Back Behind Bars (Luke Cage #167 Comic Review)

While returning from New Orleans to New York, Luke Cage stops at a small town. Unbeknownst to him, a mysterious person has seemingly brainwashed the entire town and the arrival of the Hero for Hire has led them to mistakenly believe that he is there to end their scheme. The mysterious villain reveals himself to be the hypnotic Ringmaster and seemingly begins the process of brainwashing Cage who later awakens to find himself in prison once again.

LUKE CAGE #167
Writer: David F. Walker
Artist: Guillermo Sana
Cover Artist: Rahzzah
Colorist: Marcio Menyez
Publisher: Marvel Comics


What You Need to Know:

Like many of the Marvel Legacy renumberings, the Luke Cage book has brought the character back to his origins. While in other books this has meant bringing back earlier aspects of the character or revisiting old storylines, the Luke Cage book has sought to revisit the origins of the character. The first arc focused on the scientist responsible for Cage’s powers, while this arc returns Cage to a prison setting. The previous issue ended with Cage being captured by the Ringmaster after a resident of town Cage was passing through accidentally alerts him to the strange occurrences of the town.


What You’ll Find Out:

The issue opens with the waitress, who alerted Cage to the Ringmaster’s conspiracy questioned by the villain as to how she escaped his mind control. He then turns to ring alarm bells throughout the prison seemingly a part of his mass hypnosis which causes Luke and several of the other prisoners to recoil in agony as they try to remember who they are before they finally give in and fall under Ringmaster’s control. He then turns back to the waitress and hypnotizes her once again, stopping her protests.

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The issue then moves to the prison mess hall. Luke is approached by a fellow prisoner recognizes him as a superhero and is also seemingly aware of Ringmaster’s conditioning. He mentions that Ringmaster has been sending prisoners down into a mine and that none have returned.  

RCO009Ringmaster quickly notices the two conversing and once again activates alarm bells throughout the prison once again immobilizing Cage and his fellow prisoner while leaving all the other prisoners unharmed. He orders the prison guards and several of the other prisoners to attack Cage and the other prisoner. Luckily while Luke doesn’t know about his powers. He retains them and is able to fight off most of the assailants, before Ringmaster himself intervenes and immobilizes the duo before he again orders the guards to attack Luke, this time using his powers to make Cage believe that he is feeling the pain of each blow.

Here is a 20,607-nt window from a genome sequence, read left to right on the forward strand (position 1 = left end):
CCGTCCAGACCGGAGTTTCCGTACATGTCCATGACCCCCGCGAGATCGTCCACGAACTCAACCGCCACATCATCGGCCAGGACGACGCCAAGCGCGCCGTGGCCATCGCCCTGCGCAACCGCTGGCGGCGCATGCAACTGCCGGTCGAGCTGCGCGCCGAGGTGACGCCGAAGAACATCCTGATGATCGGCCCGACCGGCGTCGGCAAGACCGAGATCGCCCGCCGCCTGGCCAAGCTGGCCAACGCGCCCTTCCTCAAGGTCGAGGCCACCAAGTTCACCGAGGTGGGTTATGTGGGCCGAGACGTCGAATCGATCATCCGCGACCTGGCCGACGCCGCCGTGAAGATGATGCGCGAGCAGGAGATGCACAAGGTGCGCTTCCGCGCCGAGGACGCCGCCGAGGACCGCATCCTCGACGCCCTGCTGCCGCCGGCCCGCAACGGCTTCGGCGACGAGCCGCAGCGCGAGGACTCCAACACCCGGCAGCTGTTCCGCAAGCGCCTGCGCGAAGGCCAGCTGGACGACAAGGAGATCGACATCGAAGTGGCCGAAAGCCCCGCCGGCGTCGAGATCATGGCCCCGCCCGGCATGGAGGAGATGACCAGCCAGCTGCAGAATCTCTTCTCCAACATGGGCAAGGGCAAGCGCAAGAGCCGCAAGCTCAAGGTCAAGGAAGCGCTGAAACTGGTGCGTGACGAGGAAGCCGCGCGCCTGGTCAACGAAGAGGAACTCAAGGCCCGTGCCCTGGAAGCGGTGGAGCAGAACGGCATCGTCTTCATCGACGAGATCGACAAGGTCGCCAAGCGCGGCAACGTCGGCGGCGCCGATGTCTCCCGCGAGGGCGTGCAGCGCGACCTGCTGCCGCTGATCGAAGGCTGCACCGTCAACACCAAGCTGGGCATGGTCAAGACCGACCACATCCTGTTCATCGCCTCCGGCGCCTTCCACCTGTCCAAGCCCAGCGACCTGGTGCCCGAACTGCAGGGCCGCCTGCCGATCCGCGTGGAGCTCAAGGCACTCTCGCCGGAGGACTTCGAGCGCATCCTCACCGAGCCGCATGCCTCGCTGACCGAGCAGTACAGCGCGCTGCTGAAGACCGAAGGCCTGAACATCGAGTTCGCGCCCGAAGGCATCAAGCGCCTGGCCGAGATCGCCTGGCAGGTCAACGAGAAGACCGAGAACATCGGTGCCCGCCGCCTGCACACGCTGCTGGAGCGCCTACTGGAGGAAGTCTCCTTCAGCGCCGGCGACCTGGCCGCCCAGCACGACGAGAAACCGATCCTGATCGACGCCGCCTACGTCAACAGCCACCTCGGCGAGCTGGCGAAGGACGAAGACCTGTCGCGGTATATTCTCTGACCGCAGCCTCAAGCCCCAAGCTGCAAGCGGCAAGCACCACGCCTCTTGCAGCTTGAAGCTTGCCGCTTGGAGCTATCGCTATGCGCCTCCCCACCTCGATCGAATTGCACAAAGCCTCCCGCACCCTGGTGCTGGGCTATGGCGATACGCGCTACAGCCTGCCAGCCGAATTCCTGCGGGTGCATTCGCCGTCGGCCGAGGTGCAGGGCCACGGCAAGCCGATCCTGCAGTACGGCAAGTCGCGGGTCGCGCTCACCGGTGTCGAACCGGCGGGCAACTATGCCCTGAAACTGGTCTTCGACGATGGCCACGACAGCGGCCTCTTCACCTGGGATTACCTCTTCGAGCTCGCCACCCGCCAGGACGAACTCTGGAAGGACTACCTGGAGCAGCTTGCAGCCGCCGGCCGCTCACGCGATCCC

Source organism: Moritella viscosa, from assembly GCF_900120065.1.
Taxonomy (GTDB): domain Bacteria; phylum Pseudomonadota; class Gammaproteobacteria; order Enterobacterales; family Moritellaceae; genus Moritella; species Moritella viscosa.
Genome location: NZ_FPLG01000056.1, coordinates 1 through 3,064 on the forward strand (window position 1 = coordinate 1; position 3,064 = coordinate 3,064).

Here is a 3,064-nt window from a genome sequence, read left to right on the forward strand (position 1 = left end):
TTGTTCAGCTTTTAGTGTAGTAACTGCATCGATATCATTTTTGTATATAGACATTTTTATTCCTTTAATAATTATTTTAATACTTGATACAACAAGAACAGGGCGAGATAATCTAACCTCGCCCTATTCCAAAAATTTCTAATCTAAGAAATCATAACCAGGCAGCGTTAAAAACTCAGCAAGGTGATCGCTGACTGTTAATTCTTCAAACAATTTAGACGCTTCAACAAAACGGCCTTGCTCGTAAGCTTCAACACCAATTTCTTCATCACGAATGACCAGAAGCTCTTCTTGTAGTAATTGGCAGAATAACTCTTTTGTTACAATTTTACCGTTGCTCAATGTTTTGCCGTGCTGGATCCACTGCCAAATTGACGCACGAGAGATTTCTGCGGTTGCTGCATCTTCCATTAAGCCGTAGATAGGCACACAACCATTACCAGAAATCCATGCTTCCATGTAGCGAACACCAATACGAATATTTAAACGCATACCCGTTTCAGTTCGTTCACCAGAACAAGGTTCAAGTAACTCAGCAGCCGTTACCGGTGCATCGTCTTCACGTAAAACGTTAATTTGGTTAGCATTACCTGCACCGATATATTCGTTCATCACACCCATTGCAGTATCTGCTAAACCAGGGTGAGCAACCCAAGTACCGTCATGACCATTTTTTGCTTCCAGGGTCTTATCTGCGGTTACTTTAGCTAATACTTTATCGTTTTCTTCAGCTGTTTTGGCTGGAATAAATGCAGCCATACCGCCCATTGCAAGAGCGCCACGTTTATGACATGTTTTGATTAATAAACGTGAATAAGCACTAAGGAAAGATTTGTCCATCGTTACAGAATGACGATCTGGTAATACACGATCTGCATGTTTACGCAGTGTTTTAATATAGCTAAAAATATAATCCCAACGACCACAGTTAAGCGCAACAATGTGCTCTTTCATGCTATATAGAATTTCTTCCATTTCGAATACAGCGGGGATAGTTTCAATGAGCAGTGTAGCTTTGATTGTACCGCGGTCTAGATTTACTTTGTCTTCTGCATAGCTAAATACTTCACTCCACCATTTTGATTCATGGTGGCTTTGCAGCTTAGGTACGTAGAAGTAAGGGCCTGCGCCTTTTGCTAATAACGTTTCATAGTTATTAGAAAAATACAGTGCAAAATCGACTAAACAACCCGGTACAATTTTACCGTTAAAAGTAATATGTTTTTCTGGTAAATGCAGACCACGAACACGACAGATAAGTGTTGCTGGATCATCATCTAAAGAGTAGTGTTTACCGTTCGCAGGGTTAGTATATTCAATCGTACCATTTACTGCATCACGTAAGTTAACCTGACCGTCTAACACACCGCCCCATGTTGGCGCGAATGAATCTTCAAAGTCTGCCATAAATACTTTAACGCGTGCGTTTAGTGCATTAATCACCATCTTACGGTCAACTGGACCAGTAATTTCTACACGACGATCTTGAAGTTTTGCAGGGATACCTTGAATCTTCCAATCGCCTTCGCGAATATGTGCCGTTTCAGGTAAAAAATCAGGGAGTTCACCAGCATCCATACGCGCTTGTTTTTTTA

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After the beating finally ends, Ringmaster orders the two prisoners to be taken to the mines. A place that no prisoner has ever returned from…

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What Just Happened?

Each story arc in this book so far has been a standalone story. However given that the first arc in the series took place in New Orleans, each arc in the book will likely follow Luke’s journey back to New York.  As part of the aim of Marvel Legacy to return to the roots of its characters, this arc revisits Luke’s time in prison. However, unfortunately, I don’t think it quite gets it right. Though I’m loving Ringmaster’s conspiracy and I definitely want to see what his endgame is, I’ve felt the pacing is a bit off, where it already feels as if the arc is coming to a close.

The fast pacing is part of the reason that I don’t find this story arc as good as it could be. My favorite moment in this book was where one of the other prisoners approaches Luke and he slips into a prison persona and demands to be left alone. This to me felt like even without knowing who he is, Cage instinctively adapts back to a prison environment. I thought this was really well written but the problem I found was there just wasn’t enough of it. Giving the arc a faster pace doesn’t allow us to see how Luke adapts to life back behind bars which ultimately would make for a much more interesting read. In addition to this when I started this arc I expected that there would be more of a look at the issue of incarceration specifically amongst African Americans and now having read the first two issues, again I feel like an opportunity has been missed. Unlike the Sam Wilson, Captain America book and the Falcon series which look at race issues really directly (which is a good thing), the Luke Cage book I felt would have been able to relay a political statement without making it the core focus of the story.

Aside from the pacing, the story flows pretty well and an enhanced Ringmaster makes for an amazing villain, and definitely one that readers would not expect to find so menacing. The art Sana uses to show off his powers just adds to that menace. I cannot wait to see how they explain his enhanced powers and what how that ties to what he’s looking for in the mines.


Rating: 6/10

Final Thought: The main issue this faces is it’s pacing. It just moves towards the penultimate chapters of the story arc too quickly which s a shame because the writing is really strong. Luke gets some really great characterization and Ringmaster is probably one of the most surprisingly scary villains this year, but specifically Luke’s interactions in the prison, which definitely should be more of a focus, especially in this issue. However, the decision to move towards the conclusion of this arc means that we miss out on more of some of the strongest content in this issue.

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